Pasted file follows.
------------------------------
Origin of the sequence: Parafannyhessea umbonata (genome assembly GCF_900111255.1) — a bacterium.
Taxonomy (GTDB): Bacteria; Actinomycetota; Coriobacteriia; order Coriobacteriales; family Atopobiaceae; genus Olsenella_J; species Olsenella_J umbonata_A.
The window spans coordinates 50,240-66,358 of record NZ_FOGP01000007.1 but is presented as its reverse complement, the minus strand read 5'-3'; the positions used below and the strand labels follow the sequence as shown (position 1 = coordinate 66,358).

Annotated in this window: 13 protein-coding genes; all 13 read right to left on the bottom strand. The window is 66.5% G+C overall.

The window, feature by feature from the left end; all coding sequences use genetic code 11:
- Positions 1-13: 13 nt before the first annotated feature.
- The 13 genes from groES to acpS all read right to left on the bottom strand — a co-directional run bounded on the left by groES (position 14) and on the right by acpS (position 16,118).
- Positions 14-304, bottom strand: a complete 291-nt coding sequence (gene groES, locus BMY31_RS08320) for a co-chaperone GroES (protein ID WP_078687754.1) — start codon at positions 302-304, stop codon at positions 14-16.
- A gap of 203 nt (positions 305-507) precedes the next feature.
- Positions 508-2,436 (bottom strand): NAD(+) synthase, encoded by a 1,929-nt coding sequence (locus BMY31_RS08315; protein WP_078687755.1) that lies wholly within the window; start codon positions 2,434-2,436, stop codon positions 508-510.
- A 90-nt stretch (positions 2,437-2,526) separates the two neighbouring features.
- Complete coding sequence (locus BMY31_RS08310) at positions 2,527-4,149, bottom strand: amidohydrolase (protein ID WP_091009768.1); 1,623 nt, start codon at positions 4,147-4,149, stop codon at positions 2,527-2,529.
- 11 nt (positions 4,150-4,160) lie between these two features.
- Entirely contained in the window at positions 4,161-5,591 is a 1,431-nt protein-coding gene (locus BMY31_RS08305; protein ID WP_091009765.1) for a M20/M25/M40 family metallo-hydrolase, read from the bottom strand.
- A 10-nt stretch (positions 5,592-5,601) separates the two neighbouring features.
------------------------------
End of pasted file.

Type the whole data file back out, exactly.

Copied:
Origin of the sequence: Parafannyhessea umbonata (genome assembly GCF_900111255.1) — a bacterium.
Taxonomy (GTDB): Bacteria; Actinomycetota; Coriobacteriia; order Coriobacteriales; family Atopobiaceae; genus Olsenella_J; species Olsenella_J umbonata_A.
The window spans coordinates 50,240-66,358 of record NZ_FOGP01000007.1 but is presented as its reverse complement, the minus strand read 5'-3'; the positions used below and the strand labels follow the sequence as shown (position 1 = coordinate 66,358).

Annotated in this window: 13 protein-coding genes; all 13 read right to left on the bottom strand. The window is 66.5% G+C overall.

The window, feature by feature from the left end; all coding sequences use genetic code 11:
- Positions 1-13: 13 nt before the first annotated feature.
- The 13 genes from groES to acpS all read right to left on the bottom strand — a co-directional run bounded on the left by groES (position 14) and on the right by acpS (position 16,118).
- Positions 14-304, bottom strand: a complete 291-nt coding sequence (gene groES, locus BMY31_RS08320) for a co-chaperone GroES (protein ID WP_078687754.1) — start codon at positions 302-304, stop codon at positions 14-16.
- A gap of 203 nt (positions 305-507) precedes the next feature.
- Positions 508-2,436 (bottom strand): NAD(+) synthase, encoded by a 1,929-nt coding sequence (locus BMY31_RS08315; protein WP_078687755.1) that lies wholly within the window; start codon positions 2,434-2,436, stop codon positions 508-510.
- A 90-nt stretch (positions 2,437-2,526) separates the two neighbouring features.
- Complete coding sequence (locus BMY31_RS08310) at positions 2,527-4,149, bottom strand: amidohydrolase (protein ID WP_091009768.1); 1,623 nt, start codon at positions 4,147-4,149, stop codon at positions 2,527-2,529.
- 11 nt (positions 4,150-4,160) lie between these two features.
- Entirely contained in the window at positions 4,161-5,591 is a 1,431-nt protein-coding gene (locus BMY31_RS08305; protein ID WP_091009765.1) for a M20/M25/M40 family metallo-hydrolase, read from the bottom strand.
- A 10-nt stretch (positions 5,592-5,601) separates the two neighbouring features.